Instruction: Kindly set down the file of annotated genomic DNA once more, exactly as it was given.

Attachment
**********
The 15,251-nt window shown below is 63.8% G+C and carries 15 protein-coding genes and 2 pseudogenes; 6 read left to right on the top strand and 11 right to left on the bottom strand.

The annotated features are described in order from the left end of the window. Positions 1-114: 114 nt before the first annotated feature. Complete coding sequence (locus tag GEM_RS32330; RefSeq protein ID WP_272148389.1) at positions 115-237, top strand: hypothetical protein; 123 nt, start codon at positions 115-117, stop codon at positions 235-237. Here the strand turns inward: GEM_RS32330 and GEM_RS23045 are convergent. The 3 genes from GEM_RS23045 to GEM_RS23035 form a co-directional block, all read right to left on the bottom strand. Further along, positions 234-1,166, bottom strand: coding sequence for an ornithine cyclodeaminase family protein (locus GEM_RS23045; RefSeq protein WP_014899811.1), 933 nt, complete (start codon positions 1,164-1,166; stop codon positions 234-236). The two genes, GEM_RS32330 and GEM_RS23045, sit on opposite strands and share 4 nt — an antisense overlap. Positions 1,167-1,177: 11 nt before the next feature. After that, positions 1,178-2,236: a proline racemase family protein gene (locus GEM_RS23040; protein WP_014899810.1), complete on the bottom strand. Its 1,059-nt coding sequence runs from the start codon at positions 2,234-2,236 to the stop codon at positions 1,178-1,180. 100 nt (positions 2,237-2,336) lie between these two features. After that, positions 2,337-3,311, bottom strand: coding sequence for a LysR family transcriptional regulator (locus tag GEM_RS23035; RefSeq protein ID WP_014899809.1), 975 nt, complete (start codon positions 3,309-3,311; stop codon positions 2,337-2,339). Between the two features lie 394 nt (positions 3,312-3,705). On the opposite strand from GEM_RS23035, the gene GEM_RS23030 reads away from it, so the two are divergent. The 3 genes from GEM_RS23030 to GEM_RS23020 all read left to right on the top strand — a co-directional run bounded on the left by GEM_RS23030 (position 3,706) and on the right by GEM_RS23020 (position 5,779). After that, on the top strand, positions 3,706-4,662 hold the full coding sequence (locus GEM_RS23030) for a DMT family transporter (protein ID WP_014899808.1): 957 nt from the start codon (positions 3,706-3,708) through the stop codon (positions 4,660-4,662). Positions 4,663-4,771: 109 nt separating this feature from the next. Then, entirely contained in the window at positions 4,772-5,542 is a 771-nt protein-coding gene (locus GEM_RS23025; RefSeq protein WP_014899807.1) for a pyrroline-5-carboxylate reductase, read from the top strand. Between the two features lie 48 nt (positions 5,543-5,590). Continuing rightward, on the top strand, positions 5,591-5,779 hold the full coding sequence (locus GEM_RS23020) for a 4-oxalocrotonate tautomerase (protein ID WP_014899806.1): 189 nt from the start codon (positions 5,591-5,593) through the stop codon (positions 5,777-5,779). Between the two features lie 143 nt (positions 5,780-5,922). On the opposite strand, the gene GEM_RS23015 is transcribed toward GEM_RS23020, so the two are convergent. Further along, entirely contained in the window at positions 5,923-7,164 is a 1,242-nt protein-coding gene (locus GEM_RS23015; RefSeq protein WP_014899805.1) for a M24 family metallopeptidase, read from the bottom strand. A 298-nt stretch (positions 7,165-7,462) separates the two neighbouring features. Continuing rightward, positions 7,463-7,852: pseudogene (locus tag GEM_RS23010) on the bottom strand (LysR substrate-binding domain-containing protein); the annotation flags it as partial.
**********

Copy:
The 15,251-nt window shown below is 63.8% G+C and carries 15 protein-coding genes and 2 pseudogenes; 6 read left to right on the top strand and 11 right to left on the bottom strand.

The annotated features are described in order from the left end of the window. Positions 1-114: 114 nt before the first annotated feature. Complete coding sequence (locus tag GEM_RS32330; RefSeq protein ID WP_272148389.1) at positions 115-237, top strand: hypothetical protein; 123 nt, start codon at positions 115-117, stop codon at positions 235-237. Here the strand turns inward: GEM_RS32330 and GEM_RS23045 are convergent. The 3 genes from GEM_RS23045 to GEM_RS23035 form a co-directional block, all read right to left on the bottom strand. Further along, positions 234-1,166, bottom strand: coding sequence for an ornithine cyclodeaminase family protein (locus GEM_RS23045; RefSeq protein WP_014899811.1), 933 nt, complete (start codon positions 1,164-1,166; stop codon positions 234-236). The two genes, GEM_RS32330 and GEM_RS23045, sit on opposite strands and share 4 nt — an antisense overlap. Positions 1,167-1,177: 11 nt before the next feature. After that, positions 1,178-2,236: a proline racemase family protein gene (locus GEM_RS23040; protein WP_014899810.1), complete on the bottom strand. Its 1,059-nt coding sequence runs from the start codon at positions 2,234-2,236 to the stop codon at positions 1,178-1,180. 100 nt (positions 2,237-2,336) lie between these two features. After that, positions 2,337-3,311, bottom strand: coding sequence for a LysR family transcriptional regulator (locus tag GEM_RS23035; RefSeq protein ID WP_014899809.1), 975 nt, complete (start codon positions 3,309-3,311; stop codon positions 2,337-2,339). Between the two features lie 394 nt (positions 3,312-3,705). On the opposite strand from GEM_RS23035, the gene GEM_RS23030 reads away from it, so the two are divergent. The 3 genes from GEM_RS23030 to GEM_RS23020 all read left to right on the top strand — a co-directional run bounded on the left by GEM_RS23030 (position 3,706) and on the right by GEM_RS23020 (position 5,779). After that, on the top strand, positions 3,706-4,662 hold the full coding sequence (locus GEM_RS23030) for a DMT family transporter (protein ID WP_014899808.1): 957 nt from the start codon (positions 3,706-3,708) through the stop codon (positions 4,660-4,662). Positions 4,663-4,771: 109 nt separating this feature from the next. Then, entirely contained in the window at positions 4,772-5,542 is a 771-nt protein-coding gene (locus GEM_RS23025; RefSeq protein WP_014899807.1) for a pyrroline-5-carboxylate reductase, read from the top strand. Between the two features lie 48 nt (positions 5,543-5,590). Continuing rightward, on the top strand, positions 5,591-5,779 hold the full coding sequence (locus GEM_RS23020) for a 4-oxalocrotonate tautomerase (protein ID WP_014899806.1): 189 nt from the start codon (positions 5,591-5,593) through the stop codon (positions 5,777-5,779). Between the two features lie 143 nt (positions 5,780-5,922). On the opposite strand, the gene GEM_RS23015 is transcribed toward GEM_RS23020, so the two are convergent. Further along, entirely contained in the window at positions 5,923-7,164 is a 1,242-nt protein-coding gene (locus GEM_RS23015; RefSeq protein WP_014899805.1) for a M24 family metallopeptidase, read from the bottom strand. A 298-nt stretch (positions 7,165-7,462) separates the two neighbouring features. Continuing rightward, positions 7,463-7,852: pseudogene (locus tag GEM_RS23010) on the bottom strand (LysR substrate-binding domain-containing protein); the annotation flags it as partial.